The National Institute of Oceanography owes its formation to a growing need for more detailed and systematic knowledge of the physics as well as the biology of the oceans, and the feeling that the United Kingdom, in co-operation with the Commonwealth countries, should play a part in marine science more in keeping with its tradition of interest in the oceans and their navigation. The Institute is controlled by the National Oceanographic Council, which was granted a Royal Charter in 1949 and operates with the aid of Government grants.
The emphasis of the programme is on long-term research under the main headings:
Interchange of energy between the atmosphere and oceans
Response of the sea surface to wind and pressure changes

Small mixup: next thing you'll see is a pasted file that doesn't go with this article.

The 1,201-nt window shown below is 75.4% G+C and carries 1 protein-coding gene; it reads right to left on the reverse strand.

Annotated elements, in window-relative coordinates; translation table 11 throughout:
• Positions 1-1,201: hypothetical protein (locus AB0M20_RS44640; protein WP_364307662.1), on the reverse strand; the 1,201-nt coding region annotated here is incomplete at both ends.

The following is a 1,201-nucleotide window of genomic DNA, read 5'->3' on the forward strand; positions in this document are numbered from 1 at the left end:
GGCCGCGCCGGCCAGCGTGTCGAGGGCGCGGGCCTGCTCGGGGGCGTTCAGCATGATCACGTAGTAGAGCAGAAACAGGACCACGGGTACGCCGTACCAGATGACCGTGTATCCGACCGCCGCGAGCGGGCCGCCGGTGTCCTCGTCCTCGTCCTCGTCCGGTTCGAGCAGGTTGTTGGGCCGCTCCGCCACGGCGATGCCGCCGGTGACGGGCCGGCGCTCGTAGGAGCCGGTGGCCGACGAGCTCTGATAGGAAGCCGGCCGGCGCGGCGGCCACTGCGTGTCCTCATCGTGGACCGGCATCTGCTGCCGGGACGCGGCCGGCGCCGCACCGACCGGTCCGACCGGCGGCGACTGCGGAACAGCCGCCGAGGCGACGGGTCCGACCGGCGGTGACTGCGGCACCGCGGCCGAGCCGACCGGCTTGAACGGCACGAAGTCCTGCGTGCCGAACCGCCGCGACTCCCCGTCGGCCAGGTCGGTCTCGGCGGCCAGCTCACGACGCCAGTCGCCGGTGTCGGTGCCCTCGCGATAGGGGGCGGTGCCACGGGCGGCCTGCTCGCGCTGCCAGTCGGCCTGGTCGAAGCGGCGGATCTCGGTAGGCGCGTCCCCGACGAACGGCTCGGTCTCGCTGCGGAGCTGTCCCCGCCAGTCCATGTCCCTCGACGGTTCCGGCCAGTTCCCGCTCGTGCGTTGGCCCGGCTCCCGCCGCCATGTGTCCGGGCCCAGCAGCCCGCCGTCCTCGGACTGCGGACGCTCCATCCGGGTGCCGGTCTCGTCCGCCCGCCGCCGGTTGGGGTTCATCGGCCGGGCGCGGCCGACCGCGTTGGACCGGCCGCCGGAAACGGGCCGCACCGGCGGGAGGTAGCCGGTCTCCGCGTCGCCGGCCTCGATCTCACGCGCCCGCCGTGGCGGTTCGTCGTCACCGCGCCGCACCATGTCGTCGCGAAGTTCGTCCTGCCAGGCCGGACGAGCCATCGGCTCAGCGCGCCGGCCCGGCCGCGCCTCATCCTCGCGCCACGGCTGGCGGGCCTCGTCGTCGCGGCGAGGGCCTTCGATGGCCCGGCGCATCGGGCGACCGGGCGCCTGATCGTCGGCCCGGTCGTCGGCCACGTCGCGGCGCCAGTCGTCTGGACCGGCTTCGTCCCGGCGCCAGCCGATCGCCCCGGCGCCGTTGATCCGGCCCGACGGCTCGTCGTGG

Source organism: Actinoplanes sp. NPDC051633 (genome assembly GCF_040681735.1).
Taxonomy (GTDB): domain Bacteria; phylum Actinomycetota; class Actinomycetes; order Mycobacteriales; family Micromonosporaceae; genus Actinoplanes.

General circulation of the oceans
Free and forced oscillations in the oceans
Distribution of marine organisms
Organic production in the oceans
Bionomics of whales.
There are many other activities and as much as possible is done to work out the practical implications of the research, and to help other marine scientists. The headquarters of the Institute are at Wormley, near Godalming, Surrey, and its research ship, the R.R.S. “Discovery II”, is based at Plymouth.